Operation of the recording unit 54 is controlled by three user-activated buttons: the store button 92 which signals the recording unit 54 to store the current ECG episode, the send button 94 which signals the recording unit to begin transmitting previously stored ECG episodes to a remote terminal; and the program button 96 which signals the recorder to enter a program mode to allow a user to set user preferences such as episode duration and number. Furthermore, the patient 50 may specify the order in which the stored ECG data blocks are to be transmitted (e.g. first-in, last-out; or last-in, first-out). The user preferences are stored in an electrically erasable programmable read-only memory (“EEPROM”) 98, which is nonvolatile to retain the user preferences until such time as the user sees fit to change them. The store, send, and program features will be described in more detail below.
The user interface required on the recording unit 54 in accordance with the preferred embodiment has been minimized to include the store, send, and program buttons 92, 94, and 96, respectively, and an LCD 100 that operates under instructions provided by LCD controller 84 for user feedback purposes. The recording unit 54 further includes a piezoelectric speaker 102 that transmits stored ECG data sent from the PWM 82 via a low-pass filter 104 and power amplifier 106. In addition, the speaker 102 may provide the patient 50 with a status update, for example if the patient attempts to erase data before transmitting, or if the SRAM 88 is full. As will be described in more detail below, the storage of ECG data and the other functions of the recording unit 54 are controlled by the CPU 68 under the control of firmware.
The recording unit 54 continuously samples and temporarily stores real-time episodic data acquired from electrodes 54, such that the oldest data is replaced with the most recent data. The patient 50 activates the store button 92 in response to, for example, an abnormal episode such as an arrhythmia to store the corresponding ECG data. Alternatively, the recording unit 54 may be configured to automatically detect an abnormal episode and store the corresponding electrocardiographic data in the SRAM 88. This will signal the recording unit 54 to permanently store the current real-time data so as to permit the patient 50 to transmit that data to a remote terminal at a later time. It should be appreciated that the recording unit 54 will store both pre-symptomatic data as well post-symptomatic data to ensure that the entire abnormal episode is recorded for future transmission. As will be described in more detail below, the real-time ECG data is continuously recorded even as other processes are being executed, thereby assuring that all abnormal events are recorded for future transmission.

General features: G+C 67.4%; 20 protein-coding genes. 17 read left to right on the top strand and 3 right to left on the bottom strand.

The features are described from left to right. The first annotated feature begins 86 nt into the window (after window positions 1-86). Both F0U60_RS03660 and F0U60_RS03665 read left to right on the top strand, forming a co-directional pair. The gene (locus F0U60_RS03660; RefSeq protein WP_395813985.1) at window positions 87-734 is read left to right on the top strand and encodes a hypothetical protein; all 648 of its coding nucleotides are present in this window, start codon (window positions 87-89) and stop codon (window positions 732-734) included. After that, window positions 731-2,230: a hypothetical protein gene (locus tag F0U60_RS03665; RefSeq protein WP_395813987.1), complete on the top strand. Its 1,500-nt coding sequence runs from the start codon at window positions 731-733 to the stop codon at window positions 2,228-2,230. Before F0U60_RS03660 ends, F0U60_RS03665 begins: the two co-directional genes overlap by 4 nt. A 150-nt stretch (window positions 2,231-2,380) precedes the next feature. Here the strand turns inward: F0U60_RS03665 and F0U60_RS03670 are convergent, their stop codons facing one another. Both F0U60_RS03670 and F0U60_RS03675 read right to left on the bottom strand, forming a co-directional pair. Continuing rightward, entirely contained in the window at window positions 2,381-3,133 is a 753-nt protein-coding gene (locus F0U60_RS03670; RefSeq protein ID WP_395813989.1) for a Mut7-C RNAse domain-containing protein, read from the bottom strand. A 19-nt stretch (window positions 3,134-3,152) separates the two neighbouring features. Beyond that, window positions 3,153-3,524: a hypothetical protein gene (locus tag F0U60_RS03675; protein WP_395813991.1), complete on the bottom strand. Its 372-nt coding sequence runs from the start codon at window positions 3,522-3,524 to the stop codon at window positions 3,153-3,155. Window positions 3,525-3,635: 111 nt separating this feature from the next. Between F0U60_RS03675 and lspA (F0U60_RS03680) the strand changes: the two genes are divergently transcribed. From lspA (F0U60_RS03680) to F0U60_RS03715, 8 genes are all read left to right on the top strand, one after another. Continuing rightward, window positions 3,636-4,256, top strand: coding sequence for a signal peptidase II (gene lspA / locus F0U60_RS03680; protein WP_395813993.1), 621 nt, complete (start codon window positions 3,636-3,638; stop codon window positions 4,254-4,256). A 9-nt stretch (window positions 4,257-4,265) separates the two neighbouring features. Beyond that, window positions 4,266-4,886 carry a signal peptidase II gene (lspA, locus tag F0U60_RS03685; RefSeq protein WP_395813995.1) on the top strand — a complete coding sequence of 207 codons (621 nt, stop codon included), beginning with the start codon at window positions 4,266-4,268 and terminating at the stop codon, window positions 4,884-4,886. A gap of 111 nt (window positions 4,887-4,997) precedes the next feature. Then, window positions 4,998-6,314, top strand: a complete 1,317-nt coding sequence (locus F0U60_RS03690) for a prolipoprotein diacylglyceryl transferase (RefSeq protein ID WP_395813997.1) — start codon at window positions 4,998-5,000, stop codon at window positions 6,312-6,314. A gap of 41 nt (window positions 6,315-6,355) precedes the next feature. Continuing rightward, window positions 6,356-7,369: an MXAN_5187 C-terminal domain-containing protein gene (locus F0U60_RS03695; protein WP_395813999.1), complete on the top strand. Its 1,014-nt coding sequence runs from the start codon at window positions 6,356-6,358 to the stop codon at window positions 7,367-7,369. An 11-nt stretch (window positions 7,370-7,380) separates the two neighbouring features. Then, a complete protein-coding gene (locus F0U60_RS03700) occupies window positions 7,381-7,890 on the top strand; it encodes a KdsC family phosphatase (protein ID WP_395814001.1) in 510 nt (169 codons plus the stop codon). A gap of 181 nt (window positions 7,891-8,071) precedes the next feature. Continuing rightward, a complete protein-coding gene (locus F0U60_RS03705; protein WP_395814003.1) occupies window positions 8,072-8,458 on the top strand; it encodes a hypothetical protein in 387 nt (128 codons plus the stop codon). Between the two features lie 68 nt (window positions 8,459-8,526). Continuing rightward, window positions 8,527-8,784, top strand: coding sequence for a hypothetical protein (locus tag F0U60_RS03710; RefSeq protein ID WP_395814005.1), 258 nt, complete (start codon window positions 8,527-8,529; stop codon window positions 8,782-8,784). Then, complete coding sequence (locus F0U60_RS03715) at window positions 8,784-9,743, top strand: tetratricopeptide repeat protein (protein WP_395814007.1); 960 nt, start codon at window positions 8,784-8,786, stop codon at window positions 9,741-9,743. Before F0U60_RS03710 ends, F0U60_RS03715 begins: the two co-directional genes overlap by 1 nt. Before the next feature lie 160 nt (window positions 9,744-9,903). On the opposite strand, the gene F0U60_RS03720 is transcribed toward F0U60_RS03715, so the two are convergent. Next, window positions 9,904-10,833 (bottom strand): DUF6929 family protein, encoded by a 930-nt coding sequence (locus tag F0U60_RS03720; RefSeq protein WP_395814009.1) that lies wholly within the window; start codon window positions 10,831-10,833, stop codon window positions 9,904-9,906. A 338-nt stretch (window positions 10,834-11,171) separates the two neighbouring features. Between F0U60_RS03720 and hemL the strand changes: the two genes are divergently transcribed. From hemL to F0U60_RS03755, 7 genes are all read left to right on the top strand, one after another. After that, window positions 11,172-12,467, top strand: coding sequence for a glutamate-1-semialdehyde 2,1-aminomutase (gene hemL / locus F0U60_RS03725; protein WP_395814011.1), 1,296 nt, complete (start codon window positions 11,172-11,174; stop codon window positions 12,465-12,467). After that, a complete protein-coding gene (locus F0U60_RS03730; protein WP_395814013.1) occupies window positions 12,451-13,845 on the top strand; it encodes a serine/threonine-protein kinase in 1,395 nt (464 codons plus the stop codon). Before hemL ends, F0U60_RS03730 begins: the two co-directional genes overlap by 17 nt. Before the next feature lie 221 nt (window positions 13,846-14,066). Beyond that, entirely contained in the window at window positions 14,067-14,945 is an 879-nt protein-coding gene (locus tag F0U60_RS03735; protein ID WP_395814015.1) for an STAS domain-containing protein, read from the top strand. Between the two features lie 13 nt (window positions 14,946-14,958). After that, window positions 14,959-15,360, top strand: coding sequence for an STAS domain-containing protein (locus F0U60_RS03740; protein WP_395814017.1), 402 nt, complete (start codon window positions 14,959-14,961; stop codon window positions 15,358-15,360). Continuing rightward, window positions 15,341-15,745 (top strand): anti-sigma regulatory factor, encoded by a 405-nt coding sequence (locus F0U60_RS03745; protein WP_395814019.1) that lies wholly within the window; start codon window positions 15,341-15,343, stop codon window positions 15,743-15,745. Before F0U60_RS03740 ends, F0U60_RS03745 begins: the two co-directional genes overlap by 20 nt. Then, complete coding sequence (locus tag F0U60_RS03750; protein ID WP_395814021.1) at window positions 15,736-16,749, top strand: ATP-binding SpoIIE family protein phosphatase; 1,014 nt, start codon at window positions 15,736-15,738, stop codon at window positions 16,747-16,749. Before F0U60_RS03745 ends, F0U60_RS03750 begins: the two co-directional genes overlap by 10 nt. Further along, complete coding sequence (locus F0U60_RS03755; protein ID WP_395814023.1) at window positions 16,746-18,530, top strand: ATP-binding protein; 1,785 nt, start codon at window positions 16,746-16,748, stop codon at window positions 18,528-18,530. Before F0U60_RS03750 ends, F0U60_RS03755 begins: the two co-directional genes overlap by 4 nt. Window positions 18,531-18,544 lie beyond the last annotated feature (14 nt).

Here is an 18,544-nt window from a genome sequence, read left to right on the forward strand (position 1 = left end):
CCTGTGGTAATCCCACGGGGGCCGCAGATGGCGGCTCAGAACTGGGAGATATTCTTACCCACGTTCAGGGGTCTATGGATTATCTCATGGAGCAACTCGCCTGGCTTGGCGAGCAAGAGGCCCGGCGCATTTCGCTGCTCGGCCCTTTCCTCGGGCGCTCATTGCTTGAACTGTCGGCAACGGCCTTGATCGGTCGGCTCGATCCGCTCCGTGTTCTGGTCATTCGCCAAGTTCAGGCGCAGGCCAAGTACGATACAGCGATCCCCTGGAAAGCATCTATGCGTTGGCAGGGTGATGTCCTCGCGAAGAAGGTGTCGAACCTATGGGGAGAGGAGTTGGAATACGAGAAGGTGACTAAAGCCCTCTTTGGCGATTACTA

Activation of the store button 92 signals the microprocessor 62 to save the current ECG loop. The software in EPROM 72 then initiates and controls the storage by marking the pre-symptomatic data for the episode already contained in the current ECG loop in SRAM 88 and by continuing to save post-symptomatic ECG data to the SRAM 88. When a suitable amount of post-symptomatic data has been collected, the entire episode in the current ECG loop will be marked as a stored event in the SRAM 88 and subsequent collection will store data in an unused region of the SRAM. The store operation could also be initiated by an ECG analysis function of the software that automatically detected an arrhythmia as is known in the art. For example, such algorithms are incorporated into recorders of this type and are commercially available from Alaris Medical Systems, San Diego, Calif.